Update - Rupak has just confirmed that he's driven the 2011 Versa which isn't coming to India. There was a communication gap in the note, we regret for having provided the wrong information.
IAB fan Rupak Banerjee, a fresh graduate of mechanical engineering from Rochester Institute of Technology drove the Nissan Versa at the local dealer. The Versa is positioned as an economy sedan meant for students and executives planning their professional careers.
Before flying to America, Rupak spent all his time driving new cars in India and reading IAB everyday. He has a good idea about the sedans in our market and writes this review with that acumen in mind. Here's his account of the Nissan Versa -
I drove the automatic transmission last week, and my entire report is on this variant. There are some things that won't differ like the looks, for example. The Versa has a compact exterior look. The boot size is standard and thanks to some clever designing, it does not stick out like a scaffolding from a roof.
Coming to the interior, the trims available are not very pleasing. Being a compact/budget sedan placed the lower end of the Nissan series, the buyer is made to feel the pinch of not having spent enough. The model I tested had black interior trim (base model). Cloth seats are good and the seating position is comfortable. But the interior looks dated and is not at all contemporary.
Being the lowest car in their line, Nissan have truly made the buyers feel like a black swan. A lot of work needs to go into this before it gets anywhere in competing the already busy 5 lakh rupee portion of the market.
A lot of people will not notice the difference in acceleration and at the lowest price offering, we can't be very picky about anything. It would be interesting to see how the car does with the manual transmission which won't be a big hit in America as people prefer AT.
The dash needs a little more lighting to make it look good. The salesman agreed that most people are thrown off by the absence of the indicator lights on the dash. You are never sure if the indicator lights are still blinking. As with a lot of cars, the dash needs more readouts along with the analog speedo and rev counter we've come to love.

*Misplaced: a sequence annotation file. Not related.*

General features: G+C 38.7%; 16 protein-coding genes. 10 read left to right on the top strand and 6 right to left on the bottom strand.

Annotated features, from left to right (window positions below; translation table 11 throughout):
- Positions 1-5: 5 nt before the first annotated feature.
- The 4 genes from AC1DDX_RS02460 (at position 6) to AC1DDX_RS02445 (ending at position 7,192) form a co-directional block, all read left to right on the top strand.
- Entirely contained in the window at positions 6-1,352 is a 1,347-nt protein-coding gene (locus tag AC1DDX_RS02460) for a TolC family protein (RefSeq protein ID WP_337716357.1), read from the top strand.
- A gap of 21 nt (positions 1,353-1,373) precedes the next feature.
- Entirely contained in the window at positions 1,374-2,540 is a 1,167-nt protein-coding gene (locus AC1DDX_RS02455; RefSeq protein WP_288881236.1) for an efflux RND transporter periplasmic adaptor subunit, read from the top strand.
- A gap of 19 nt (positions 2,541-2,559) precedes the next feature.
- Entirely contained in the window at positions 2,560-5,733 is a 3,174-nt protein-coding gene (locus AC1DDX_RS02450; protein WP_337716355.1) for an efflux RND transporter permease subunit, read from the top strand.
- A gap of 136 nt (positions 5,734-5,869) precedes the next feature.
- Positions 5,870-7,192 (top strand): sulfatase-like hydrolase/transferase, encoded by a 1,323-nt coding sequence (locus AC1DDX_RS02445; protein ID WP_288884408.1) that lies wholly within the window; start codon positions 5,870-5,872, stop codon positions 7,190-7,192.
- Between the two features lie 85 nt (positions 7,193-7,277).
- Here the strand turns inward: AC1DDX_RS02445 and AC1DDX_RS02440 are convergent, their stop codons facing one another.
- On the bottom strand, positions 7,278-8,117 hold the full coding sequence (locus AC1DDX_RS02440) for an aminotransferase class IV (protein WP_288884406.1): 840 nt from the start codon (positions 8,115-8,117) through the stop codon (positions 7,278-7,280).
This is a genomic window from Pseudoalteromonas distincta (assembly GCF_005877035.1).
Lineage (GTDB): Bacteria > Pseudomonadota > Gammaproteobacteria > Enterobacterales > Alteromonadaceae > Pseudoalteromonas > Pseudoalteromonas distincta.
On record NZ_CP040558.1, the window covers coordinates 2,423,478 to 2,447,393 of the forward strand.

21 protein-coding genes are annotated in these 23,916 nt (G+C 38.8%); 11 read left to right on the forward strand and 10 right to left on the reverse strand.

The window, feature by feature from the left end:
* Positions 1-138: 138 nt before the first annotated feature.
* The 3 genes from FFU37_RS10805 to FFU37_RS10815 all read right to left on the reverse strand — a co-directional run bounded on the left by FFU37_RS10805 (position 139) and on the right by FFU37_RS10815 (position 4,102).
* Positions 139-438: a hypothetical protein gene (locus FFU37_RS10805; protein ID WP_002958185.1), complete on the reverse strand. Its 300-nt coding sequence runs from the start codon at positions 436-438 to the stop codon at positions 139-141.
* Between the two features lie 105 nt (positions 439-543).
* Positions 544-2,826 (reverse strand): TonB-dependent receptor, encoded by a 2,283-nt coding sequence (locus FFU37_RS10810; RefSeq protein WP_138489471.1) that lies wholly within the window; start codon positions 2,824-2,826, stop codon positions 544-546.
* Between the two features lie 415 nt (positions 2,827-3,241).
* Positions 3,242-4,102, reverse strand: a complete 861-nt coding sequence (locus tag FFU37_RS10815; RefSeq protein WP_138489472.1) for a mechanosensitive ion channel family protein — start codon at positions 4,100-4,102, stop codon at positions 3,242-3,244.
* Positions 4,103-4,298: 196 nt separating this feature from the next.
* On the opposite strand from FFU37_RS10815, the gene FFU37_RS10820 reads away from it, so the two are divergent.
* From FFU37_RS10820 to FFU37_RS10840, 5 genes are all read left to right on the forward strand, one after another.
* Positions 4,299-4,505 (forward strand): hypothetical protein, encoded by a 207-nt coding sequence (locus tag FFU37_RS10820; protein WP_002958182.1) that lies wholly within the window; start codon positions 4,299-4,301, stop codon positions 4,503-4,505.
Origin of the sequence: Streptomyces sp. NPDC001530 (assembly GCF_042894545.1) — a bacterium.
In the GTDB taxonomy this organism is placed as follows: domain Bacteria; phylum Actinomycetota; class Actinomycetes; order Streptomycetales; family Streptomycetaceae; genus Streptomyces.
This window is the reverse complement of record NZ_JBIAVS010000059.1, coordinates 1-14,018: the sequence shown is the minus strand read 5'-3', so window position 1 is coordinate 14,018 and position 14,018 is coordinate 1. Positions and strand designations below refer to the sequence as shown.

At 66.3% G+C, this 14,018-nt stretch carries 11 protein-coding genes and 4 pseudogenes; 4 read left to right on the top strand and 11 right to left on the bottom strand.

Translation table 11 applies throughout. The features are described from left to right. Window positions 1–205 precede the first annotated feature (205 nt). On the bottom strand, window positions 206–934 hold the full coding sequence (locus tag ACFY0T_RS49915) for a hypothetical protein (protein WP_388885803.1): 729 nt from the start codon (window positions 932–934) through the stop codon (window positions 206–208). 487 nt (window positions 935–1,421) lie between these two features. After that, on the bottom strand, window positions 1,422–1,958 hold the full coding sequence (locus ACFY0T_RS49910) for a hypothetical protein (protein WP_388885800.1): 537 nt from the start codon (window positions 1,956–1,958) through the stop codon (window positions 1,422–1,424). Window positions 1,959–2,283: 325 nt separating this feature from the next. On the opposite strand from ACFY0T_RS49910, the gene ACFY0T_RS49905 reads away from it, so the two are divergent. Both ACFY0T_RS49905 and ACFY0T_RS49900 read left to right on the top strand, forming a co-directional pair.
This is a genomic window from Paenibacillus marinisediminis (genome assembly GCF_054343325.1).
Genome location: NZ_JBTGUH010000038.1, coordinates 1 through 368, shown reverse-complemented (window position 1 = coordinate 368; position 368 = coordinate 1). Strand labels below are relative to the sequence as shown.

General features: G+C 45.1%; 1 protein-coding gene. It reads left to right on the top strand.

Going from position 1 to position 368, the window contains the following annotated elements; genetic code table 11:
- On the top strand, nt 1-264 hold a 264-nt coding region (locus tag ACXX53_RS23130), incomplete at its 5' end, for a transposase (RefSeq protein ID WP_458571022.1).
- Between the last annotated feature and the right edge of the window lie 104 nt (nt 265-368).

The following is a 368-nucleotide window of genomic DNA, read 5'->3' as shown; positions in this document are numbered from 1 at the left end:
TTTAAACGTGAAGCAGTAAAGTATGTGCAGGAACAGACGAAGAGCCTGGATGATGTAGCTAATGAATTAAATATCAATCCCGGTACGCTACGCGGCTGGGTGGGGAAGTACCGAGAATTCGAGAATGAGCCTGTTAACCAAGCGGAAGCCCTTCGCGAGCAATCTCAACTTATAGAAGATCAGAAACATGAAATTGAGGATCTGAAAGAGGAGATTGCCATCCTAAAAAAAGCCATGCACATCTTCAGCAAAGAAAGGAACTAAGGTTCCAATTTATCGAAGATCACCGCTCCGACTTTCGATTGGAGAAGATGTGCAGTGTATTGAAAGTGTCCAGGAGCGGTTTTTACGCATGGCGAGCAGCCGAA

The seats are not bad, but the ride is on the firmer side. The handling is good for the city as it sticks to the road even through tight corners. Although the sitting position is quite high you'd expect the car to roll a bit but there is absolutely no such tendency. Pulling into a very tight corner even at 30 mph does not seem difficult and the car remains smooth and stable.
Brakes are not class leading. They provide adequate stopping capability with discs at front and drums for the rear. The model comes with both ABS and Electronic Brake Assist which are very useful here during winters. I did not find any particular problem even while braking hard.
Noise levels inside the vehicle were minimal. The manual AC does take a little time to kick in. The vehicle maintained a stable posture going over potholes though the vibes are transmitted through to your neck.
Surprisingly the steering maintains its direction and does not loose orientation while going over rough roads. It is definitely not meant for excursions on unpaved roads, but on city roads it should be alright. As mentioned before, the ride is stiff and would turn out to be uncomfortable on broken roads.
The Versa is a no-frills cars and is priced very well in America. Though there are some irritants, but overall it gives you more than what you pay for.